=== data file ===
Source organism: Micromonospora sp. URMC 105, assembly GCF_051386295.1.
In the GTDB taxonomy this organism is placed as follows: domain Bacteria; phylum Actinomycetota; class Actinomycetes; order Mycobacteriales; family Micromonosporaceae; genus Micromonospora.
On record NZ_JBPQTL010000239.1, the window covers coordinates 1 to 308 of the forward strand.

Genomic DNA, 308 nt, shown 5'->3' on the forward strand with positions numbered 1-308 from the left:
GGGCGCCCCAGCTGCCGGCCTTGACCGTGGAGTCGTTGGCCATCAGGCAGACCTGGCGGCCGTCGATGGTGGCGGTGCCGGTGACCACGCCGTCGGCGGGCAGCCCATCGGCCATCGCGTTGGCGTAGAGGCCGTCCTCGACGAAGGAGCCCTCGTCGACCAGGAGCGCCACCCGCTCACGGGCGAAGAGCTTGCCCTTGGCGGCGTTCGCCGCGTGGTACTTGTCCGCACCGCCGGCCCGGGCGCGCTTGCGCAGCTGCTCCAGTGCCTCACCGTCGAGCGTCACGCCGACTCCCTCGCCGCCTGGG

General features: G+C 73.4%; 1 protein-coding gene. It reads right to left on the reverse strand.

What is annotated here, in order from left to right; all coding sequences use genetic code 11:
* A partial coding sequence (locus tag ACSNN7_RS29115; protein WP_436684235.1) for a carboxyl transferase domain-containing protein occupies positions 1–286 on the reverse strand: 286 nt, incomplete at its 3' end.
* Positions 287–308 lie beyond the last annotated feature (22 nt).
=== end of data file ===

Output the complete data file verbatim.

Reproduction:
Source organism: Micromonospora sp. URMC 105, assembly GCF_051386295.1.
In the GTDB taxonomy this organism is placed as follows: domain Bacteria; phylum Actinomycetota; class Actinomycetes; order Mycobacteriales; family Micromonosporaceae; genus Micromonospora.
On record NZ_JBPQTL010000239.1, the window covers coordinates 1 to 308 of the forward strand.

Genomic DNA, 308 nt, shown 5'->3' on the forward strand with positions numbered 1-308 from the left:
GGGCGCCCCAGCTGCCGGCCTTGACCGTGGAGTCGTTGGCCATCAGGCAGACCTGGCGGCCGTCGATGGTGGCGGTGCCGGTGACCACGCCGTCGGCGGGCAGCCCATCGGCCATCGCGTTGGCGTAGAGGCCGTCCTCGACGAAGGAGCCCTCGTCGACCAGGAGCGCCACCCGCTCACGGGCGAAGAGCTTGCCCTTGGCGGCGTTCGCCGCGTGGTACTTGTCCGCACCGCCGGCCCGGGCGCGCTTGCGCAGCTGCTCCAGTGCCTCACCGTCGAGCGTCACGCCGACTCCCTCGCCGCCTGGG

General features: G+C 73.4%; 1 protein-coding gene. It reads right to left on the reverse strand.

What is annotated here, in order from left to right; all coding sequences use genetic code 11:
* A partial coding sequence (locus tag ACSNN7_RS29115; protein WP_436684235.1) for a carboxyl transferase domain-containing protein occupies positions 1–286 on the reverse strand: 286 nt, incomplete at its 3' end.
* Positions 287–308 lie beyond the last annotated feature (22 nt).